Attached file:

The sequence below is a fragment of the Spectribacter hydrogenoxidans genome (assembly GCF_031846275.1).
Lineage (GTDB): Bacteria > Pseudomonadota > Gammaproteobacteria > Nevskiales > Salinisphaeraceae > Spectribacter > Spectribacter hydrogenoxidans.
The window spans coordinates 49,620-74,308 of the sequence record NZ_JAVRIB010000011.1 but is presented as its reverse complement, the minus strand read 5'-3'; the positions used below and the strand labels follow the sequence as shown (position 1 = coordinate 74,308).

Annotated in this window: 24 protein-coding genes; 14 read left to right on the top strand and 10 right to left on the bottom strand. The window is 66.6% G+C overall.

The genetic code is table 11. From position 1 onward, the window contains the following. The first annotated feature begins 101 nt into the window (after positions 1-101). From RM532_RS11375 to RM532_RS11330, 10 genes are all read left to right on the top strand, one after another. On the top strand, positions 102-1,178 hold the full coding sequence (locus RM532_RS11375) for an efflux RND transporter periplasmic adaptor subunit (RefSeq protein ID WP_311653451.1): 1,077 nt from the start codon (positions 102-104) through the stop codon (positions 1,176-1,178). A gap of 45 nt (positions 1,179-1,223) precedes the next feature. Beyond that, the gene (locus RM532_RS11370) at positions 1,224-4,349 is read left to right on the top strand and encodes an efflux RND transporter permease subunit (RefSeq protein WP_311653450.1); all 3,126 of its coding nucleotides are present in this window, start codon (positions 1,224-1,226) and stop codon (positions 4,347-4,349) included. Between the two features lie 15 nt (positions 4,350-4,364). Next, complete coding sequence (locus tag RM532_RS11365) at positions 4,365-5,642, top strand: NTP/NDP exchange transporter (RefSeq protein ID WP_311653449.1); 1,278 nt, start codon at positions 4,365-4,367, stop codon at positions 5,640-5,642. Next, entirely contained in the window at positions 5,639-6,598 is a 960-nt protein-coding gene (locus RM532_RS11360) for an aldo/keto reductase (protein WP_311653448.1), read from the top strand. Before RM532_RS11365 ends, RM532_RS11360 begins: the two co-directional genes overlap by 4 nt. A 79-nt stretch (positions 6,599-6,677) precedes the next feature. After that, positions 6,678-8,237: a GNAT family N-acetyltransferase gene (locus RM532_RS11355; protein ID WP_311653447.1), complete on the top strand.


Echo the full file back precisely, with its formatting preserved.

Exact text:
The sequence below is a fragment of the Spectribacter hydrogenoxidans genome (assembly GCF_031846275.1).
Lineage (GTDB): Bacteria > Pseudomonadota > Gammaproteobacteria > Nevskiales > Salinisphaeraceae > Spectribacter > Spectribacter hydrogenoxidans.
The window spans coordinates 49,620-74,308 of the sequence record NZ_JAVRIB010000011.1 but is presented as its reverse complement, the minus strand read 5'-3'; the positions used below and the strand labels follow the sequence as shown (position 1 = coordinate 74,308).

Annotated in this window: 24 protein-coding genes; 14 read left to right on the top strand and 10 right to left on the bottom strand. The window is 66.6% G+C overall.

The genetic code is table 11. From position 1 onward, the window contains the following. The first annotated feature begins 101 nt into the window (after positions 1-101). From RM532_RS11375 to RM532_RS11330, 10 genes are all read left to right on the top strand, one after another. On the top strand, positions 102-1,178 hold the full coding sequence (locus RM532_RS11375) for an efflux RND transporter periplasmic adaptor subunit (RefSeq protein ID WP_311653451.1): 1,077 nt from the start codon (positions 102-104) through the stop codon (positions 1,176-1,178). A gap of 45 nt (positions 1,179-1,223) precedes the next feature. Beyond that, the gene (locus RM532_RS11370) at positions 1,224-4,349 is read left to right on the top strand and encodes an efflux RND transporter permease subunit (RefSeq protein WP_311653450.1); all 3,126 of its coding nucleotides are present in this window, start codon (positions 1,224-1,226) and stop codon (positions 4,347-4,349) included. Between the two features lie 15 nt (positions 4,350-4,364). Next, complete coding sequence (locus tag RM532_RS11365) at positions 4,365-5,642, top strand: NTP/NDP exchange transporter (RefSeq protein ID WP_311653449.1); 1,278 nt, start codon at positions 4,365-4,367, stop codon at positions 5,640-5,642. Next, entirely contained in the window at positions 5,639-6,598 is a 960-nt protein-coding gene (locus RM532_RS11360) for an aldo/keto reductase (protein WP_311653448.1), read from the top strand. Before RM532_RS11365 ends, RM532_RS11360 begins: the two co-directional genes overlap by 4 nt. A 79-nt stretch (positions 6,599-6,677) precedes the next feature. After that, positions 6,678-8,237: a GNAT family N-acetyltransferase gene (locus RM532_RS11355; protein ID WP_311653447.1), complete on the top strand.